Polycystic ovary syndrome or PCO syndrome is the most common endocrine disorder in women of reproductive age and it is the most common cause of female infertility.

The diagnosis of this syndrome is not easy, especially in puberty when due to the immaturity of the hypothalamic pituitary axis (it regulates the menstrual cycle), menstrual cycles are often irregular.

The following disorders are characteristic of this syndrome:

  1.  Menstrual disorders:
    • amenorrhea (absence of menstruation> 3 months), oligomenorrhoea (<8 menstrual cycles during 1 year), up to episodes of heavy bleeding (menopaetry) as a result of hormonal imbalance.
  2. Insulin resistance (hyperinsulinemia) and impaired glucose tolerance such as symptoms associated with it - obesity (normal body mass), diabetes mellitus type 2, hypertension, dyslipidemia, acanthosis nigricans (usually at the back of the neck, axillary, under the breast) cardiovascular disorders.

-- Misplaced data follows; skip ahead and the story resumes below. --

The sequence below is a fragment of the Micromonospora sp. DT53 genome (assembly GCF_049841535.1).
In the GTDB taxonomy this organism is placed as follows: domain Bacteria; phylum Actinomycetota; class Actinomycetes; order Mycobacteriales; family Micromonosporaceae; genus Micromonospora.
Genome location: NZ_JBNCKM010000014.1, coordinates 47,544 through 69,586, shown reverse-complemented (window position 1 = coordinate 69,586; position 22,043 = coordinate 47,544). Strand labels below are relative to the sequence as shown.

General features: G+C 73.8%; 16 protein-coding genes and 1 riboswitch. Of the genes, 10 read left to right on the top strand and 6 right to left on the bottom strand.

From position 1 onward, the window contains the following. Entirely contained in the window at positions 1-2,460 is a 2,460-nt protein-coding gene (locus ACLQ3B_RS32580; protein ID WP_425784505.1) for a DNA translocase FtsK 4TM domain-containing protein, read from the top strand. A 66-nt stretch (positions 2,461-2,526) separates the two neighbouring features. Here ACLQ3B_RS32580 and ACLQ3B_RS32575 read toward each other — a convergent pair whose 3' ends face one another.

3.  Hyperandogenesis:
    • elevated levels of male sex hormone testosterone, androstenedione) - in the presence of 70-80% of women with this syndrome. Increased levels of these hormones lead to the appearance of hairiness on the face and body, expressed in varying degrees (hirsutism), and the appearance of acne.
  4.  Dyslipidemia (fatigue in the body):
    • elevated levels of LDL and triglycerides, and decreased levels of HDL.
      In order to diagnose PCOS, hormonal analyzes (to prove hormone imbalance), glucose tolerance (OGTT) and blood insulin levels are required to prove ultrasound of ovarian cysts (polycystic ovary criteria are present at 12 and more cysts with a size of 2-9 mm and increased volume of the ovary itself).
      The choice of therapy depends on the severity of the symptoms and consists of:
    • Reducing body weight
    • Physical activity
    • Hormone therapy
    • And last the operating treatment.